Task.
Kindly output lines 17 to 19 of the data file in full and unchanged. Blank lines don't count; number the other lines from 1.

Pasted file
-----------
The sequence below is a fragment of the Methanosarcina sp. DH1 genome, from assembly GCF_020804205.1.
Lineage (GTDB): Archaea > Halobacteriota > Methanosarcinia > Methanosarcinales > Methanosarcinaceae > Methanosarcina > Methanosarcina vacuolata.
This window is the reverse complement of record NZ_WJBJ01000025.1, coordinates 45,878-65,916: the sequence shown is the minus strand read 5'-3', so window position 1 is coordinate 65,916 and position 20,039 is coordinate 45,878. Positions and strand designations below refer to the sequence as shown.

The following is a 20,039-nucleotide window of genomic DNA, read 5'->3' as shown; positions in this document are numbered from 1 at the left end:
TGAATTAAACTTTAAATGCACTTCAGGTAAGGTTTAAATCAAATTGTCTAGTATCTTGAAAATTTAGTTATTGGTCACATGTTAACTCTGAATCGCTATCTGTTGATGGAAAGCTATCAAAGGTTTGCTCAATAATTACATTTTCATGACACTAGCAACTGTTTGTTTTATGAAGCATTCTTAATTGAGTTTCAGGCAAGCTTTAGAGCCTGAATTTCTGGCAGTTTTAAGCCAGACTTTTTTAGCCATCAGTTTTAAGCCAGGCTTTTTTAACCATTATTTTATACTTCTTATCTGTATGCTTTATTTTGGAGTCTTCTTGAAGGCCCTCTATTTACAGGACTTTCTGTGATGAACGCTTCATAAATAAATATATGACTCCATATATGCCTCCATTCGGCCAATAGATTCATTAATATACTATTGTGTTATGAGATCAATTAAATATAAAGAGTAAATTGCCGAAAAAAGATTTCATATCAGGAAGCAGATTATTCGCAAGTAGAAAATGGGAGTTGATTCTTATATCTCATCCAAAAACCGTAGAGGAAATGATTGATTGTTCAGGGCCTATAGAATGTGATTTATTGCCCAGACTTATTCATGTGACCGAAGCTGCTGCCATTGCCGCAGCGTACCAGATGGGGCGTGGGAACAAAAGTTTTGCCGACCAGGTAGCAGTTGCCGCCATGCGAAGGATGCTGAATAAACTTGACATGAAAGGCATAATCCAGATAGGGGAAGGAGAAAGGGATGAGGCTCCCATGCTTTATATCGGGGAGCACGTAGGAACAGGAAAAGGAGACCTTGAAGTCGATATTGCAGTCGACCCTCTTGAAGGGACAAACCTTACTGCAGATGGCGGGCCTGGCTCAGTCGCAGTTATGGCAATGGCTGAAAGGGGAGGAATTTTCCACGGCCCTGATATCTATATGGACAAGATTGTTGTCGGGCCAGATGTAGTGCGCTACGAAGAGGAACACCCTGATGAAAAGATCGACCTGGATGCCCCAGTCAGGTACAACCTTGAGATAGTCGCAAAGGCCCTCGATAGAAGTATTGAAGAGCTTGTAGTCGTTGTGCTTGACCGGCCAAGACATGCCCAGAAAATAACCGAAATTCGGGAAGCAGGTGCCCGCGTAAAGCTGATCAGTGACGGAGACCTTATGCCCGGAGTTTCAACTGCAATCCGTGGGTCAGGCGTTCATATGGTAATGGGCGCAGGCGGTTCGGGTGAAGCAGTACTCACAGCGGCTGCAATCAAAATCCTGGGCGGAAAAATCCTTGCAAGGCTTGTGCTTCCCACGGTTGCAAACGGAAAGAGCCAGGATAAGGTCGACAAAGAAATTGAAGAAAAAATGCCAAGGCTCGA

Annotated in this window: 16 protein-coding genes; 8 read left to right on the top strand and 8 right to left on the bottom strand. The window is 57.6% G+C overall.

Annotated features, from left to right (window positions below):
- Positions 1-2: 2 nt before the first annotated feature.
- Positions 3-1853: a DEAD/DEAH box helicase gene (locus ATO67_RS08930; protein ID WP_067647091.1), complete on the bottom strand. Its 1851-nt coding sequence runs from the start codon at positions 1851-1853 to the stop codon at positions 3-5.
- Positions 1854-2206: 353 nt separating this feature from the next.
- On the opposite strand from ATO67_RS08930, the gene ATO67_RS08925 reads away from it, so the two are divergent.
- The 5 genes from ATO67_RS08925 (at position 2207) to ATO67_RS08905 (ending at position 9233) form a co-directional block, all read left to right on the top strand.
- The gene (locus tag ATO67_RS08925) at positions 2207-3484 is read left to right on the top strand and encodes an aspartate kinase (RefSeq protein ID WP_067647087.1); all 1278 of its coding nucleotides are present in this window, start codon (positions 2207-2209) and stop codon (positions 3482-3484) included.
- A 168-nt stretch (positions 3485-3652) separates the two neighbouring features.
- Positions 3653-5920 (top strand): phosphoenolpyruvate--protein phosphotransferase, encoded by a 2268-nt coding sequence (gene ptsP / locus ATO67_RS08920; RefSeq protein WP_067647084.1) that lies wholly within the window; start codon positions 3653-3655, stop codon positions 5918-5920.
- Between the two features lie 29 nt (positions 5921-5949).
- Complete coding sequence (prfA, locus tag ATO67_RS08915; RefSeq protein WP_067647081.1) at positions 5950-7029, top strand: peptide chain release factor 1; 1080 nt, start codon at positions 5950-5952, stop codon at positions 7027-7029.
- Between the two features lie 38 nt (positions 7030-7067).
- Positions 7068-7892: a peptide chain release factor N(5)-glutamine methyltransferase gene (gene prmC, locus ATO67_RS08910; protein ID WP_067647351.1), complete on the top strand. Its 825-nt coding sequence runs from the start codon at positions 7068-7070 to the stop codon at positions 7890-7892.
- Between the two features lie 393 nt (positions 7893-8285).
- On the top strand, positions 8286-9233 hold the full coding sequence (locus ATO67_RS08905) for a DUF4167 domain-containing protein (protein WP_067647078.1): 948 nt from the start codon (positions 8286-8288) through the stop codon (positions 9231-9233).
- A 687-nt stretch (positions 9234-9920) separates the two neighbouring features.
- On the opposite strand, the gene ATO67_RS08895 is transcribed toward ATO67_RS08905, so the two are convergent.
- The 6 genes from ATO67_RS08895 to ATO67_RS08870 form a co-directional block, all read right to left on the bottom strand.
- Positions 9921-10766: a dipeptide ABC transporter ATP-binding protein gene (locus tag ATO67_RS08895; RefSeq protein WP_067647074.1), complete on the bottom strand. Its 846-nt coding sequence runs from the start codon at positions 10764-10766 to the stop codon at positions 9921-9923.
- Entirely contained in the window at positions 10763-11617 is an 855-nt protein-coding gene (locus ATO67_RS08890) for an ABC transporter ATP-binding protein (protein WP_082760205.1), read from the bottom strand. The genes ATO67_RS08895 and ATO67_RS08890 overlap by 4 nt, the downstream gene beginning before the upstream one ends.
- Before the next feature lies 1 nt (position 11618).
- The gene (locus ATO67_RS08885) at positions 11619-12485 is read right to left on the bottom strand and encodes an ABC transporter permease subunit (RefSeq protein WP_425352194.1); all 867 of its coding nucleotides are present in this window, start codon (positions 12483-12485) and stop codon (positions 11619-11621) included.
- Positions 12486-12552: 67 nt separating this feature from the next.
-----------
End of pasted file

- Complete coding sequence (prfA, locus tag ATO67_RS08915; RefSeq protein WP_067647081.1) at positions 5950-7029, top strand: peptide chain release factor 1; 1080 nt, start codon at positions 5950-5952, stop codon at positions 7027-7029.
- Between the two features lie 38 nt (positions 7030-7067).
- Positions 7068-7892: a peptide chain release factor N(5)-glutamine methyltransferase gene (gene prmC, locus ATO67_RS08910; protein ID WP_067647351.1), complete on the top strand. Its 825-nt coding sequence runs from the start codon at positions 7068-7070 to the stop codon at positions 7890-7892.